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Are Movies Getting Worse or Am I Getting Old?

Here we find ourselves mid-2016 award season, and I find myself becoming less and less excited over new releases. Looking for a Saturday night date this past Valentine’s weekend, my husband Sean and I trolled through the local showtimes and came up empty handed. I had a medium interest in seeing The Revenant, but not enough interest that I couldn’t wait for it to come to Redbox. Sean wanted to see Zoolander 2. I didn’t even want movie theater popcorn enough to sit through it, though I have to admit I did think the first Zoolander was funny.

I remember not that long ago when I couldn’t wait for new movies to come out… I think the last movie I was really amped up to see was The Dark Knight Rises in 2012. Now, I rarely see features that even peak my interest. Maybe that’s just a part of getting older. What happened to all the really great movies that had me making plans and buying tickets in advance? Do I have to starve for that anticipation just because I’m not a Star Wars fan?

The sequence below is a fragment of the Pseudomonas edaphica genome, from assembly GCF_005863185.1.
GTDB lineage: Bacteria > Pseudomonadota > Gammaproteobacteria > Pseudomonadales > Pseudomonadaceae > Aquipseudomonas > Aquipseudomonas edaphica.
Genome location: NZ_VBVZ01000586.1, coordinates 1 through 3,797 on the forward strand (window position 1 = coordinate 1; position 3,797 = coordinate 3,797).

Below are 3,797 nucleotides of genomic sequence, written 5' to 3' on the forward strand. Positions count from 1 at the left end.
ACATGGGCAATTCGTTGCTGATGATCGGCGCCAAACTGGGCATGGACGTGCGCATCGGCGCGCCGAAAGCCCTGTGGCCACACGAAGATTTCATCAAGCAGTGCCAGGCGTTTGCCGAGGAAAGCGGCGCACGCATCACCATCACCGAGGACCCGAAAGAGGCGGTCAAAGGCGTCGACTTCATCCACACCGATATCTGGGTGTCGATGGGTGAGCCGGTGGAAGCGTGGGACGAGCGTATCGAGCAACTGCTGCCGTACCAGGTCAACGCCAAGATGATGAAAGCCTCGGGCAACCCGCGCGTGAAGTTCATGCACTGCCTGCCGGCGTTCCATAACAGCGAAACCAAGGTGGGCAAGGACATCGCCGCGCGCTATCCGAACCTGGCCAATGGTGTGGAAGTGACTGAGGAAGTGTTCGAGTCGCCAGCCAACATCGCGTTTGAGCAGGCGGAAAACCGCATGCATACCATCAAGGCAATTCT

Instead of a going-out date, we had a stay-at-home date: pizza and a rental. Despite the bonus of being cheap and leisurely, I also found that there weren’t many new release rental titles that looked very interesting. As a fan of thrillers, I picked Crimson Peak (Sean picked Jurassic World, which we have yet to watch). I thought Crimson Peak was very beautiful visually, and I actually found the plot to be fairly solid for a movie about a haunted house. Even with some room for improvement, we really couldn’t go wrong since the rental was free with our pizza. Not to make this all about money, but where I live a movie costs $10 – $14. I can skip the candy, but I must have a bucket of popcorn the size of my head: $8. Then a tub of Pepsi because of all the salt: $6. For two, that’s over $30. Even though that isn’t much, if the movie is awful, I just paid over $30 to see it. I heard a blurp on public radio suggesting that the price of admission should be based on the quality or demand for the movie. Though it sounds logical, it’s highly unlikely. In that reality, though, I wonder how much tickets would be for Zoolander 2, The Boy, or Pride and Prejudice and Zombies